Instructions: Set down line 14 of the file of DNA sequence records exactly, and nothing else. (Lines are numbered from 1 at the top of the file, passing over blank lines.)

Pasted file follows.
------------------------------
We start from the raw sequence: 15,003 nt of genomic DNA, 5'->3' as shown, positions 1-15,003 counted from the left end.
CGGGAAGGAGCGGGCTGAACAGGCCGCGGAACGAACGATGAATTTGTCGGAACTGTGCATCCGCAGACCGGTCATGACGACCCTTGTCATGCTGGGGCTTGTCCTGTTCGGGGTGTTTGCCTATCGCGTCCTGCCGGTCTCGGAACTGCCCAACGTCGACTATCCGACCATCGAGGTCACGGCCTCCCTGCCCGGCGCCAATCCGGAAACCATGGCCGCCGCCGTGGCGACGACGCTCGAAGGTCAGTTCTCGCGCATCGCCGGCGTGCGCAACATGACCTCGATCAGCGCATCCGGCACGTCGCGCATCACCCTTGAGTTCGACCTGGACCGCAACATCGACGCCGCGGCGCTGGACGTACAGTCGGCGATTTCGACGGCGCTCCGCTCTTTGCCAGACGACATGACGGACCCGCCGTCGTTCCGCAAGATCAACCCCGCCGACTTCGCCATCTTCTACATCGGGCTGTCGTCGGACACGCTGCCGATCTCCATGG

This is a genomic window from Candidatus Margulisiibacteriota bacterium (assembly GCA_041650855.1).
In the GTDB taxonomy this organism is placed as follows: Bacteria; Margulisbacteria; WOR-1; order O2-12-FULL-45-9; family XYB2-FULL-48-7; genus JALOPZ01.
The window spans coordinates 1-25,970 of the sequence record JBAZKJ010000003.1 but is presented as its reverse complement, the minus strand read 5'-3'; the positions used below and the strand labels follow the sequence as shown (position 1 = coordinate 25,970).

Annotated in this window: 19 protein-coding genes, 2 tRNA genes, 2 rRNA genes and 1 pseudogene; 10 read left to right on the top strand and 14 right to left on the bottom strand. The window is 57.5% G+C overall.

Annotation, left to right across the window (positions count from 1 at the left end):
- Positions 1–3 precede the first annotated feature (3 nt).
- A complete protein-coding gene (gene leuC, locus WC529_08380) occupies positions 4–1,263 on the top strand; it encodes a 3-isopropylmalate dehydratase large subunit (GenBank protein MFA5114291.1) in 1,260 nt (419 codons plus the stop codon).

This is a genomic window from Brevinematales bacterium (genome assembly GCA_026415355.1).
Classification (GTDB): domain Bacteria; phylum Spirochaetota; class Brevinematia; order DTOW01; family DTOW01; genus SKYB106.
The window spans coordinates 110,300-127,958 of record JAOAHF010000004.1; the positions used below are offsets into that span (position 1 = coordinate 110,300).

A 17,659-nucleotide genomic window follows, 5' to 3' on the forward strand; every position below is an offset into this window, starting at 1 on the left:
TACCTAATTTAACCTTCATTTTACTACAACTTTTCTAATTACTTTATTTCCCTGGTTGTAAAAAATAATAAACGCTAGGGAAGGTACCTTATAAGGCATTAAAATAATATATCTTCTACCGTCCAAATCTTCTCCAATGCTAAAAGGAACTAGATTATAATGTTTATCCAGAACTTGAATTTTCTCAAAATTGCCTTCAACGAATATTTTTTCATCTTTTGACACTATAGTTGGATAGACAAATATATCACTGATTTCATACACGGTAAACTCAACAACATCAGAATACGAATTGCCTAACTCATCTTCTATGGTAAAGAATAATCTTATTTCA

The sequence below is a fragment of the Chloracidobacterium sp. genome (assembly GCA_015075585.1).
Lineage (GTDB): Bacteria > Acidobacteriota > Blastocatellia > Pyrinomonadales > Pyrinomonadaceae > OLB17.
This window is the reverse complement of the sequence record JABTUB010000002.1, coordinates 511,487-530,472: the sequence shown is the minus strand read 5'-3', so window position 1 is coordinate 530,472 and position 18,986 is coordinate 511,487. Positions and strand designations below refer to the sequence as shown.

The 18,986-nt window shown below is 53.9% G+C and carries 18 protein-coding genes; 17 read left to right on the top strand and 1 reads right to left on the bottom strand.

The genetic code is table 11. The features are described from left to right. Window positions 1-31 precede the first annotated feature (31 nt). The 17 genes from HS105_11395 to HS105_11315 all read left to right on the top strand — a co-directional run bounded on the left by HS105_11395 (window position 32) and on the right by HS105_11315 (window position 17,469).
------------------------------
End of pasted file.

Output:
TACCTAATTTAACCTTCATTTTACTACAACTTTTCTAATTACTTTATTTCCCTGGTTGTAAAAAATAATAAACGCTAGGGAAGGTACCTTATAAGGCATTAAAATAATATATCTTCTACCGTCCAAATCTTCTCCAATGCTAAAAGGAACTAGATTATAATGTTTATCCAGAACTTGAATTTTCTCAAAATTGCCTTCAACGAATATTTTTTCATCTTTTGACACTATAGTTGGATAGACAAATATATCACTGATTTCATACACGGTAAACTCAACAACATCAGAATACGAATTGCCTAACTCATCTTCTATGGTAAAGAATAATCTTATTTCA